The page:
Textile Recycling: It's not what you think

May 29, 2023

You may think that “clothes recycling” involves actual recycling: but it rarely does.

When it comes to textiles, actual recycling - defined as breaking something down for reuse - is extremely difficult. 

For some materials, it is technically possible but prohibitively expensive. But for most materials it is simply not possible at all. The technology to separate mixed materials into their composite elements doesn't exist.

So what is it then?

The term “textile recycling” is generically used to mean “dealing in second-hand clothing”. 

This involves

  • collecting used clothes and other textiles
  • selecting items which can be resold
  • throwing out the rest!

For this reason, clothing recyclers often request that items are in good condition or suitable for reuse. Because those that are not may just end up in the trash. Textile waste from these kind of operations is high.


Next Level

There are, however, some companies which do more:

  • collecting used clothes and other textiles
  • selecting items which can be resold
  • identifying those that can be repurposed (eg for cleaning rags)
  • harvesting usable materials from otherwise damaged items (eg cutting out scraps of good material from, say, a torn pair of jeans) for reuse or upcycling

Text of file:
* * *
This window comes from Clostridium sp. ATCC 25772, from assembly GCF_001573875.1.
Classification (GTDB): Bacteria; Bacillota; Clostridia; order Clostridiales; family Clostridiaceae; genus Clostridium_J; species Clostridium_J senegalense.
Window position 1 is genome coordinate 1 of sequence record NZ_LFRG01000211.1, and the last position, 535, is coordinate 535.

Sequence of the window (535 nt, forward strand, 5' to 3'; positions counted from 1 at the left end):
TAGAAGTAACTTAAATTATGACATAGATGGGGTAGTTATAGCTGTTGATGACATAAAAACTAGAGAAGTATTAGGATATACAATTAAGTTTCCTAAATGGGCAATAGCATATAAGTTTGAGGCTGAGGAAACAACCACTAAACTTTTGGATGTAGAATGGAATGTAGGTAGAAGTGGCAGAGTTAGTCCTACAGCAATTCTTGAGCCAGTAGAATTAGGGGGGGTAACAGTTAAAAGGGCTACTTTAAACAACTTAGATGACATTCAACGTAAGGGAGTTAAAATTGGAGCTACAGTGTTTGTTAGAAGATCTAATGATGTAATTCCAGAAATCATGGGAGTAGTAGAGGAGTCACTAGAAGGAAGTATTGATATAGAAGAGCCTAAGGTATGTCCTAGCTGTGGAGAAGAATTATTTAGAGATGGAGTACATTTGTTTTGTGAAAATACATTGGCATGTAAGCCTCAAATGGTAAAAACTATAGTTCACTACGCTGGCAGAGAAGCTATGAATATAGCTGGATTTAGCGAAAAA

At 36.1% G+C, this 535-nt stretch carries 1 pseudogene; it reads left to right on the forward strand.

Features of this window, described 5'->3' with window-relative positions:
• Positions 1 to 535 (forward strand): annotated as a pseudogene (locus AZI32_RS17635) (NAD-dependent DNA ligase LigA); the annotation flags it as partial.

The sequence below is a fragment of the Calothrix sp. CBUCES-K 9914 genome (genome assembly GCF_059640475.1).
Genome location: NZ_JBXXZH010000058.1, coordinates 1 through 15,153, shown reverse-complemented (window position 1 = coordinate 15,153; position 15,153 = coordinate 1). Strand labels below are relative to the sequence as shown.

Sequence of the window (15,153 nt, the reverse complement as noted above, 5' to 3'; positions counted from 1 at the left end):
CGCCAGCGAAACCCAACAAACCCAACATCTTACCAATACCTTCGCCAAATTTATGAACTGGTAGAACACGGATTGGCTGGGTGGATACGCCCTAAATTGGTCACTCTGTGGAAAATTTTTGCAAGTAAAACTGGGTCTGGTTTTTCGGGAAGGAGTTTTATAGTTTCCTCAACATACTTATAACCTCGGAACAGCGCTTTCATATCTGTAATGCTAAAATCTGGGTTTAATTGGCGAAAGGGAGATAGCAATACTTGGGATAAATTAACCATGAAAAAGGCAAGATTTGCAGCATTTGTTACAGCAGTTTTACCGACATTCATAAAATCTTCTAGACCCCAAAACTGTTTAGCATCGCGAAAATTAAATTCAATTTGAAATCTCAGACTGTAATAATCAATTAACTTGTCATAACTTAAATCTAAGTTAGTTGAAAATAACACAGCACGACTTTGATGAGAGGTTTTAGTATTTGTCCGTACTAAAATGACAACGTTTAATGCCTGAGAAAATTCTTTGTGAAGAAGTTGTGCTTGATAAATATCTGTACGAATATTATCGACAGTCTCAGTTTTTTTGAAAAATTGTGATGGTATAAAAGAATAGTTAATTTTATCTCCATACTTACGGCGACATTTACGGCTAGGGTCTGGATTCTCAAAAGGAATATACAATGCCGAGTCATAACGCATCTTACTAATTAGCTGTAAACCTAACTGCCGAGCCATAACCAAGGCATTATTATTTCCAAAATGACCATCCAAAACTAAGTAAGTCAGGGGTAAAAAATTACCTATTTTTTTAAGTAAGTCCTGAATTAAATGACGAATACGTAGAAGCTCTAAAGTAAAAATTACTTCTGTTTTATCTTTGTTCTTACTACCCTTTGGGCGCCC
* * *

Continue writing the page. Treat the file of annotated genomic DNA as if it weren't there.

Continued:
• identifying textiles which can genuinely be recycled (very few)
  • throwing out the rest!

Waste from such operations is lower.

The textiles that are most valuable to these “recyclers” are natural fibers, such as cotton, which tend to have a longer life and are easier to repurpose when they are no longer suitable for reuse. Synthetic materials and mixed materials are harder to repurpose. 

Likewise larger pieces of cloth are easier to repurpose than smaller scraps. So some companies request that scrap materials are of a minimum size (these companies rarely accept scraps smaller than 50cm square).

Special items like shoes, bras, belts, and accessories are not possible to recycle at all. So unless they can be reused, they will end up in the trash.


What this means to you

The next time you are choosing where to “recycle” your textiles, please ask yourself: what kind of “clothing recycler” are they?

In Singapore, we are happy to recommend the Life Line bins operated by Cloop and Kloth Cares because they fall into the latter category: Life Line is a company that works hard to minimise any waste from textile recycling.  Uniqlo is also reputable, but they only take back their own clothes.

Most other operators are second-hand clothing operators and are strictly dealing in the resale of clothes. 

See a video of Life Line's operations here



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